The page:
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ATLANTA -- 11Alive is now learning more about what caught fire underneath I-85 causing it to collapse – and we’re enlisting Georgia Tech for help.
The commissioner of the Georgia Department of Transportation compared the plastic material under the bridge to a plastic cup you may have at your home. So, our 11Alive Investigator Andy Pierrotti put both to the test.
Thick smoke and bright yellow flames: likely, the result of spools of high density conduit piping catching fire a short time before the collapse. The next day, GDOT Commissioner Russell McMurry downplayed the danger of the material.
“It’s no different than having a plastic cup in your cupboard,” he said. “It does not ignite. It takes something like that to burn.”
So, we decided to burn it ourselves. With the help of Georgia Tech Engineering Professor Dr. Karl Jacob and two PhD. students, we tested plastic cups, made from Polystyrene. We also tested blue pipe made from polyethylene like what caught fire under I-85.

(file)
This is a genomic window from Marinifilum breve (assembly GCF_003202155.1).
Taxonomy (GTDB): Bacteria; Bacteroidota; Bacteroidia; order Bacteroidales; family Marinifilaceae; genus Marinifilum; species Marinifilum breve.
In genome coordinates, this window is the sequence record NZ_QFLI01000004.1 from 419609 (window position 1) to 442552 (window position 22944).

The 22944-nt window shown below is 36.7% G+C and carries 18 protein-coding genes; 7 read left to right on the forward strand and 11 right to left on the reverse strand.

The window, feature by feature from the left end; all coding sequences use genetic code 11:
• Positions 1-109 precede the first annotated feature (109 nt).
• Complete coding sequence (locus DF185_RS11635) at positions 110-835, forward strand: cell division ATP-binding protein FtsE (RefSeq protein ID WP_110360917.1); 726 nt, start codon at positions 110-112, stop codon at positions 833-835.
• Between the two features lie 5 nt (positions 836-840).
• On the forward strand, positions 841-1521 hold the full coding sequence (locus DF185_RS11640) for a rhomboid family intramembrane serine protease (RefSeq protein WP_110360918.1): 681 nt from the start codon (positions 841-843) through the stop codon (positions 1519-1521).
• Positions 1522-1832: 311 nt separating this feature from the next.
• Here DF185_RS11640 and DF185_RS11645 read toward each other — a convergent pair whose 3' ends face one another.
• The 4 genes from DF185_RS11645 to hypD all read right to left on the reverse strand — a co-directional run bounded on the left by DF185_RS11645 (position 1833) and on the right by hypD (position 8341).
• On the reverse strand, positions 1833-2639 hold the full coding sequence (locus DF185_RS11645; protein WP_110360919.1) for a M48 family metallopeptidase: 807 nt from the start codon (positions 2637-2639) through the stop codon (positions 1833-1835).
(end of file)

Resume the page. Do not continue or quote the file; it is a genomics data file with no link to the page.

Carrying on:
PHOTOS: 11Alive viewers capture I-85 fire
We started with the plastic cup and not only did it immediately catch fire, it produced a lot smoke. That yellow-red color flame typically means it’s burning between 1,800 to 2,2200 degrees.
“It’s self-sustainable; once it starts burning, it will continue to burn,” Dr. Jacob said. “It doesn’t stop.”
It burned fast, too. In about 30 seconds, the cup completely melted.
Next, we tested the polyethylene pipe. That was the material stored under the interstate. It took a few seconds to catch fire, but it burned much more slowly.
PHOTOS: The moment I-85 collapsed
“It starts slow, but it can continue to burn once it starts burning,” Dr. Jacob said.
Within 50 seconds, the flame turned bright white which means it was burning between 2,500 to 2,900 degrees – hotter than the plastic cup – and produced less smoke. Another difference - it started sparking and dripping fire.
So, could the dripping fire have contributed to more piping under the interstate catching fire?
“It could, yeah, because of sparking and, yes, it can,” Dr. Jacob said.
Jacobs also agreed that, if large quantities burned at the same time, it could compromise a large structure.
GDOT said the pipes under the bridge were there nearly 6 years. Dr. Jacob said the age of the material and its exposure to weather could have made the material more flammable. He also said that if the polyethylene that burned was pure, and nothing else was burning under the bridge, it likely means the smoke wasn’t as dangerous as first thought.